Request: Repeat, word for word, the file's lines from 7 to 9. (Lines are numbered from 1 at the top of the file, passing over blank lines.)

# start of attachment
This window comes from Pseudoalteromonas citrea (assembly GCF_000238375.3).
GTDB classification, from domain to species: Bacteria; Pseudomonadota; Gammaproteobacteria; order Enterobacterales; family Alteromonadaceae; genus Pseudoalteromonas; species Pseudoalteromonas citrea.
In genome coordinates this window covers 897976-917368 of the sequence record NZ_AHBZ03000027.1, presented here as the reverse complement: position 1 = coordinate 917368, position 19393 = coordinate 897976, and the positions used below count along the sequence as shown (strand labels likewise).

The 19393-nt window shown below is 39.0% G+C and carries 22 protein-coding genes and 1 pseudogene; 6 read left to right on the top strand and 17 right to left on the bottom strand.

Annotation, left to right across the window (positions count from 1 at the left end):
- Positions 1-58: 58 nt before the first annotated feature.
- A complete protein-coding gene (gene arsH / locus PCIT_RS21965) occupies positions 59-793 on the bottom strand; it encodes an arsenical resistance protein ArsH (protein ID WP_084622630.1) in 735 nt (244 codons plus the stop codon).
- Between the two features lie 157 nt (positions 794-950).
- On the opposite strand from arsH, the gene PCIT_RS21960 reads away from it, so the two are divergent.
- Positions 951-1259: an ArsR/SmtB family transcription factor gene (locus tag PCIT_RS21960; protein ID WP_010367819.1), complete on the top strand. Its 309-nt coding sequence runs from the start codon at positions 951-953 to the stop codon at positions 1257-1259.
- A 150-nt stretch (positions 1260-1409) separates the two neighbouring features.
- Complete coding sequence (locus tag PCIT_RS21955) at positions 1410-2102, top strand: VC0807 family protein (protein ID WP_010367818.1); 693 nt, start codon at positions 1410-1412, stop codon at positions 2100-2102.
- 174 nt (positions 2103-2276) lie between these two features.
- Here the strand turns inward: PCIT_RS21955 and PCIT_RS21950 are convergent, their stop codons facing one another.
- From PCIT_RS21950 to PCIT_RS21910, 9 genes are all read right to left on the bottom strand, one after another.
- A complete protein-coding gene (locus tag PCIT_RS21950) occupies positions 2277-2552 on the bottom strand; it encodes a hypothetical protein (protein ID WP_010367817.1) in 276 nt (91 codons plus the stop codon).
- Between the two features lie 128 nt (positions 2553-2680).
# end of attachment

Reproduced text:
- A complete protein-coding gene (gene arsH / locus PCIT_RS21965) occupies positions 59-793 on the bottom strand; it encodes an arsenical resistance protein ArsH (protein ID WP_084622630.1) in 735 nt (244 codons plus the stop codon).
- Between the two features lie 157 nt (positions 794-950).
- On the opposite strand from arsH, the gene PCIT_RS21960 reads away from it, so the two are divergent.